Along with the pagan way of life, I have also been delving into witchcraft. Again, previously synonymous with evil and unspiritual, I have found it to be a very natural progression in the way I live my life. At first I was merely interested in herbal remedies for my family, but this interest graduated into exploring how invoking different deities can have an effect on these remedies. I’m currently exploring which spirits I most feel an affinity with, as it’s a very personal two-way relationship. I do have a particular interest in the Faeries, although that doesn’t necessarily mean that they are interested in me! In Catholicism people would graduate towards particular Angels or Saints, asking them to intercede for them and grant favours. Invoking spirits for favours/blessings is no different, although caution should be taken, as some spirits can be quite mischievous if they aren’t handled in the correct way. I’m finding Judika Illes’ book Encyclopedia of Spirits to be very detailed and informative.

Witchcraft is an umbrella term for so many different forms of magick. The Wiccan rede includes the phrase “harm none”, which I think is just good common sense, no matter what your beliefs are. I’m still researching most areas, finding which ones appeal to me the most. Botanicals and moon magick are up there, and I’m looking forward to the arrival of my first deck of tarot cards. I’ve been reading about different types of witch, and can confidently say that I’m likely to remain a solitary, walking my own path and not following any set tradition. Looking at the different profiles I’d say I flit between the Kitchen Witch and Hedge Witch depictions.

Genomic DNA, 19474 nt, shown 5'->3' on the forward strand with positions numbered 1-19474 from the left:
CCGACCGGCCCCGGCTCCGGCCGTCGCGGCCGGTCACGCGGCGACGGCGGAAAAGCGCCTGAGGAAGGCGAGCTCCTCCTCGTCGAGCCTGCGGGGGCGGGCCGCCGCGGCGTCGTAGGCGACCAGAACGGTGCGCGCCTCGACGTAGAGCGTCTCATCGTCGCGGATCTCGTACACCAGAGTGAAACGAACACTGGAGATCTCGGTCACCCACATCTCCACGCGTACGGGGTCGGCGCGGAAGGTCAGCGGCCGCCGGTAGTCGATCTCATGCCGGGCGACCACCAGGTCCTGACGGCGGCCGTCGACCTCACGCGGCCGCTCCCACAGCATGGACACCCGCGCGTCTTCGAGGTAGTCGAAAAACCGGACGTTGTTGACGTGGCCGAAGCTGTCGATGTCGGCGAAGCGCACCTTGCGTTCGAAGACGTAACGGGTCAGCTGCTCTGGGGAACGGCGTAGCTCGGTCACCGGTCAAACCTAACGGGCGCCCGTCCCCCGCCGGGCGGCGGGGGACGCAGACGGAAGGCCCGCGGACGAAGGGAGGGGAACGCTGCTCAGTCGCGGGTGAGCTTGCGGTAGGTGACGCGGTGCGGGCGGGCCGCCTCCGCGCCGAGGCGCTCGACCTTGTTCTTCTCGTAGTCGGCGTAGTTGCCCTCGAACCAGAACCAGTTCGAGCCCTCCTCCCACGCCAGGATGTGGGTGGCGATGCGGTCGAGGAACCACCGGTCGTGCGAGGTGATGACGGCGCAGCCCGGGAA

If you read my Feeling Bookish post, you’ll know the relationship I have with books. In this instance they are more of a friend than ever, as I truly believe that knowledge is power. I’ve read/am reading multiple books on the Sabbats and magick, cross-referencing everything to make sure I know what I’m doing. It was my birthday this month, and I was kindly gifted some new reading material, as well as some money – which I of course spent on books!

I believe we all have magick in us. Some are more in-tune to it than others, much in the same way some of us are great dancers and others have two left feet! I’m enjoying exploring the magick within, and already incorporating it into my everyday life. As I grow more confident in my practice, I’ll be sharing my experiences here. How will you explore your inner magick?